The delicate color palette of candy pinks, yellow and pale blue highlighted with icy whites and silver were perfect for the season. It's sweet but light like cotton candy. The details of the shoes (buttons, white highlights, etc) were intricate and clean but again remained light. 

The mule isn't a favorite design of mine but I have to make an exception for these were executed elegantly. Most mule designs came across to me as being sloppy looking because of the way it tends to make women walk. That is rather strange, seeing as the mule is suppose to be excessive luxury for the mule implies that a person who owns one, normally means they have the luxury of owning other shoes. Maybe it was toe caps that elevate the Louis Vuitton mule to make an otherwise lazy slipper to classy shoe with a tad bit of cuteness it in.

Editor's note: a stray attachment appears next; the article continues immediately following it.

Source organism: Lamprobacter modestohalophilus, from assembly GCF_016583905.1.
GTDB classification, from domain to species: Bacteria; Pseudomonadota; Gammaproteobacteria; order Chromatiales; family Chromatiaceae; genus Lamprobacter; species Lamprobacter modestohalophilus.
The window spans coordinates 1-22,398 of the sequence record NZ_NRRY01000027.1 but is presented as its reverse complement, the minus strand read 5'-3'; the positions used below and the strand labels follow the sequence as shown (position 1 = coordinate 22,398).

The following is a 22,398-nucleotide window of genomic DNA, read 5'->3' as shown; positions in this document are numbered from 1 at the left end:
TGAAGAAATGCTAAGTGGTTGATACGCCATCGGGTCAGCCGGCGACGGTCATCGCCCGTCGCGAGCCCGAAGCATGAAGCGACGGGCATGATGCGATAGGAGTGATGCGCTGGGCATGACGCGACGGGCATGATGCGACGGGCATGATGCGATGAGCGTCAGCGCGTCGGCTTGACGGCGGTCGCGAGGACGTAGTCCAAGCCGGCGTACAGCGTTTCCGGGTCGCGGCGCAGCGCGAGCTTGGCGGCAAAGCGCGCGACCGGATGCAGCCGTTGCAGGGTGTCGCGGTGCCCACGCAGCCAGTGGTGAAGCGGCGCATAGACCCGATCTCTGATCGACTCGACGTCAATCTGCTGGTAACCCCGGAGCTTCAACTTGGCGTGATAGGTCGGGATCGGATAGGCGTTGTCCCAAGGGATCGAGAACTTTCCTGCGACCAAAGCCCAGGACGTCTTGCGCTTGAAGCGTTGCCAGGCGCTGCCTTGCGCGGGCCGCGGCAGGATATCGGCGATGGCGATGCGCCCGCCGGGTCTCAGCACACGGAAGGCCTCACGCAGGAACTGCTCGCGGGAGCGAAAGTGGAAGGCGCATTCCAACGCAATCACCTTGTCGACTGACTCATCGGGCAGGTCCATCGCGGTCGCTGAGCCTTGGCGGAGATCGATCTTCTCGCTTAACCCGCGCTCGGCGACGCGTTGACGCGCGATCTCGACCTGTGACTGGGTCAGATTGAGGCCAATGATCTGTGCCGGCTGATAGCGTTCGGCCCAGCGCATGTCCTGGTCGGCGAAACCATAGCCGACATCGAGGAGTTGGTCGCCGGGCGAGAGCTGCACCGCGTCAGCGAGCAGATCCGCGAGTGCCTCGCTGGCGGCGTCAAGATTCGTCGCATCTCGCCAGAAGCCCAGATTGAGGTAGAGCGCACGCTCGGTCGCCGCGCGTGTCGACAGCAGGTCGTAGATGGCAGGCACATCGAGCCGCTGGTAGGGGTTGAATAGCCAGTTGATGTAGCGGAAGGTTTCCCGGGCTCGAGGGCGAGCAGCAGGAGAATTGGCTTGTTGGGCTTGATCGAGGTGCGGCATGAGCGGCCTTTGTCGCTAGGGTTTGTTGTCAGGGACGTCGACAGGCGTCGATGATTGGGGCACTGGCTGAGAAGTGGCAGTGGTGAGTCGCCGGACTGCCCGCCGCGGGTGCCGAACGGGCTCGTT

It was like a big fashion wedding cake with all those clean, pale colours,” Alexandra Schulman

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Natalia Vodianova & Michael Fassbender For Vogue

The sight of Michael Fassbender suited up and snuffing the life out of nazis in the movie X-Men First Class was an absolute re-ignition of my fascination with the 60s. I was immensely pleased with the movie even before it got to the middle of the plot, just because of the styling of the outfits and setting of the movie. While I do believe a worthwhile movie has a compelling good story-line and stunning visuals,  I always feel that a movie is still first and foremost a visual treat. So, if the story-line is going to be less than impressive then it has to at least be intriguing to the eye. Fortunately for me, the X-Men First Class had both!